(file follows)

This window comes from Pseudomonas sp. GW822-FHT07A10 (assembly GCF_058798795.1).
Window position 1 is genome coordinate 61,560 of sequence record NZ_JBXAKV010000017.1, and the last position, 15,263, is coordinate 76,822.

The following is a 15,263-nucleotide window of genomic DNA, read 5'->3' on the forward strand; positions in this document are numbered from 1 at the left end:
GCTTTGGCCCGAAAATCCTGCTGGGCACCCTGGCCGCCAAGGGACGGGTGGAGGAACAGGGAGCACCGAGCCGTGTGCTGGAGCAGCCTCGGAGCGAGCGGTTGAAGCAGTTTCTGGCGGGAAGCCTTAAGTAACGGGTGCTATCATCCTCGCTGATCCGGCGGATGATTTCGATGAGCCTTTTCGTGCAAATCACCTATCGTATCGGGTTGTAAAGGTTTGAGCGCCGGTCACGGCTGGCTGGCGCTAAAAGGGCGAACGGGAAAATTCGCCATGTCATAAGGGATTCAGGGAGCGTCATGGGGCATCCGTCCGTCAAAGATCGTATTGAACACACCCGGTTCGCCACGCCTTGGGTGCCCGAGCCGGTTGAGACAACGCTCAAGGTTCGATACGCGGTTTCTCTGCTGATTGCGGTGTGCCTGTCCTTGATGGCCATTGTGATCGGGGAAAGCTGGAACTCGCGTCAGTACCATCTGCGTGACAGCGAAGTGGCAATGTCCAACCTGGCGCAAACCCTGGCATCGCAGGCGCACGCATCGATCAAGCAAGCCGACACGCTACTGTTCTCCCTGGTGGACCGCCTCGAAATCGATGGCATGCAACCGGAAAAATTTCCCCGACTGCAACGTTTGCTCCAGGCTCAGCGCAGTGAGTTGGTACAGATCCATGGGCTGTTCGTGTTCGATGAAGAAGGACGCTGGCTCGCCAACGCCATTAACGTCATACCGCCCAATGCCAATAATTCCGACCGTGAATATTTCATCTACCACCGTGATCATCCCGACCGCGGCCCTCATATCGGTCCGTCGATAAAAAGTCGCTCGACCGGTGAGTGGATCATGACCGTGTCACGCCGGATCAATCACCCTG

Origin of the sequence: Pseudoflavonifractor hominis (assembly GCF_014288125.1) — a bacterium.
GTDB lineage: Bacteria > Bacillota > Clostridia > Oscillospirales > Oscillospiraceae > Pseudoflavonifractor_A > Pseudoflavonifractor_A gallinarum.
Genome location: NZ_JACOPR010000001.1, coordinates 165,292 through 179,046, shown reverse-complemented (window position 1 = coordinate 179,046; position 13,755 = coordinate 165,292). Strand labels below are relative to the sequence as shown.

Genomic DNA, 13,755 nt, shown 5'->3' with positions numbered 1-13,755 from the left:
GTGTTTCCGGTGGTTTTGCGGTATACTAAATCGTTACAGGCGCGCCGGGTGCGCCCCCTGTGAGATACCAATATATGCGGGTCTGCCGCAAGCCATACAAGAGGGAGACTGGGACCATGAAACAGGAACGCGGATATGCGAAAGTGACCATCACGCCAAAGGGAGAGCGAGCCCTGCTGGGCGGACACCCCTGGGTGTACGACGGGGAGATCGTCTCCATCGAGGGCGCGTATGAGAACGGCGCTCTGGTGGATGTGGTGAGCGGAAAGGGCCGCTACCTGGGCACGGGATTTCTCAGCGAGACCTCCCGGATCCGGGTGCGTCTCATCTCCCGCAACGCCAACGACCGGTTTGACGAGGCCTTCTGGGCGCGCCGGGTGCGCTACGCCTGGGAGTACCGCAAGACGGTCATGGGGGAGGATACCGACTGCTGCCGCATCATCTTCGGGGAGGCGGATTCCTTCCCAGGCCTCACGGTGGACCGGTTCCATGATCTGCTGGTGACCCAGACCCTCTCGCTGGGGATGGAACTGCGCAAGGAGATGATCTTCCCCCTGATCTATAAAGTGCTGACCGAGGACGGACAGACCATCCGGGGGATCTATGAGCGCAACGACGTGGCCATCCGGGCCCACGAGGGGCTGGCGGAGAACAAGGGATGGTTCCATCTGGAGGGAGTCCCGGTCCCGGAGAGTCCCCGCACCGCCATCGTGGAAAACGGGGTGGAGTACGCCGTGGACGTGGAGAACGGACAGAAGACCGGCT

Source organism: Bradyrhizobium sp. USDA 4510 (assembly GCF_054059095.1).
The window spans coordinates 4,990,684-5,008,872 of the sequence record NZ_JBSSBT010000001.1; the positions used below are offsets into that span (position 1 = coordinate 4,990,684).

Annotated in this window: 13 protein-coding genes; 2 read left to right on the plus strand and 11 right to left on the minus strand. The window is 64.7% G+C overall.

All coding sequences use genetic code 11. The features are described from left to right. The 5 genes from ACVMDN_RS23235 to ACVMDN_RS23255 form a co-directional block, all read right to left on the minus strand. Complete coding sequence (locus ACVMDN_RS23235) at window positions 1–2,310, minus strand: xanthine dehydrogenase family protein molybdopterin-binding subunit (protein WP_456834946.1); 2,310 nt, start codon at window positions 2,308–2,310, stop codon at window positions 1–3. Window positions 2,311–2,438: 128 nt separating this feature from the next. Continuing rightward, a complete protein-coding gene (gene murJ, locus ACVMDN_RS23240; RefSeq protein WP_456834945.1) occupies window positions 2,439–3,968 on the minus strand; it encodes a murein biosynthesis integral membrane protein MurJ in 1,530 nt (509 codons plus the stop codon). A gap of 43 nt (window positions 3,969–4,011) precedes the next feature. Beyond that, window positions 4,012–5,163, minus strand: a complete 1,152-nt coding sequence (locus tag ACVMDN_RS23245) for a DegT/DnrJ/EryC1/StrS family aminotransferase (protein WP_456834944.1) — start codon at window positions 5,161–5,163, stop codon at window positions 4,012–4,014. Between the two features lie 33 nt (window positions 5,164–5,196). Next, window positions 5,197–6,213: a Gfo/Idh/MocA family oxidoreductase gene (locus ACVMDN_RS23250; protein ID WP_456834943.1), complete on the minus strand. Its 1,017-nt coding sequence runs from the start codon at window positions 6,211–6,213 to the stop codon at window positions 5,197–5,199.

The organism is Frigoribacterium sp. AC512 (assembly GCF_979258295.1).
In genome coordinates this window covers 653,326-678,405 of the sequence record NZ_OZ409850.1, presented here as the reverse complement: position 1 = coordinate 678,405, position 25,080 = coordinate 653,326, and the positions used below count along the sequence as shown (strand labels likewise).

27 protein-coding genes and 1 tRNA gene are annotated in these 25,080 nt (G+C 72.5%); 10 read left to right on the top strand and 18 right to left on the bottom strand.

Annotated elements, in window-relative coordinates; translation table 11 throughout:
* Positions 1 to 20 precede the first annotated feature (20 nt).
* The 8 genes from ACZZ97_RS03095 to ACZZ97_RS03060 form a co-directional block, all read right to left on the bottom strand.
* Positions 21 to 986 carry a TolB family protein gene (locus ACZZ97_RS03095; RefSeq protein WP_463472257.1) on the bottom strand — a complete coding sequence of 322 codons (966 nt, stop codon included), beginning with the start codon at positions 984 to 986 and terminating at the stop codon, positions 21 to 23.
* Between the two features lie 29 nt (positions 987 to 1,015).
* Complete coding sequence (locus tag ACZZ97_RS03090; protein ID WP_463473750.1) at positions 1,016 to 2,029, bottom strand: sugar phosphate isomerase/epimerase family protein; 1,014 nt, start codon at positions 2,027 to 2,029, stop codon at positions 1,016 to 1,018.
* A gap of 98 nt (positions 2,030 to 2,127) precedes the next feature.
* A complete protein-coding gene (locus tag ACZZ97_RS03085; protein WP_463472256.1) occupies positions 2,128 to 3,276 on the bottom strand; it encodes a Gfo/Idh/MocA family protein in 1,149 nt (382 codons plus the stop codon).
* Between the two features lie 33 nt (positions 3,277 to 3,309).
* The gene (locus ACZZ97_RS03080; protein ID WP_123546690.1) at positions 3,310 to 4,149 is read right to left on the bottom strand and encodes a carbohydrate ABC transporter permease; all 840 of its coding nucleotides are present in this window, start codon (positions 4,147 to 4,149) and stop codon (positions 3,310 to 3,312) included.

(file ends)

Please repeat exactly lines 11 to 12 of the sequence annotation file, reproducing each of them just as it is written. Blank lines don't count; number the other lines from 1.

The window spans coordinates 4,990,684-5,008,872 of the sequence record NZ_JBSSBT010000001.1; the positions used below are offsets into that span (position 1 = coordinate 4,990,684).

Annotated in this window: 13 protein-coding genes; 2 read left to right on the plus strand and 11 right to left on the minus strand. The window is 64.7% G+C overall.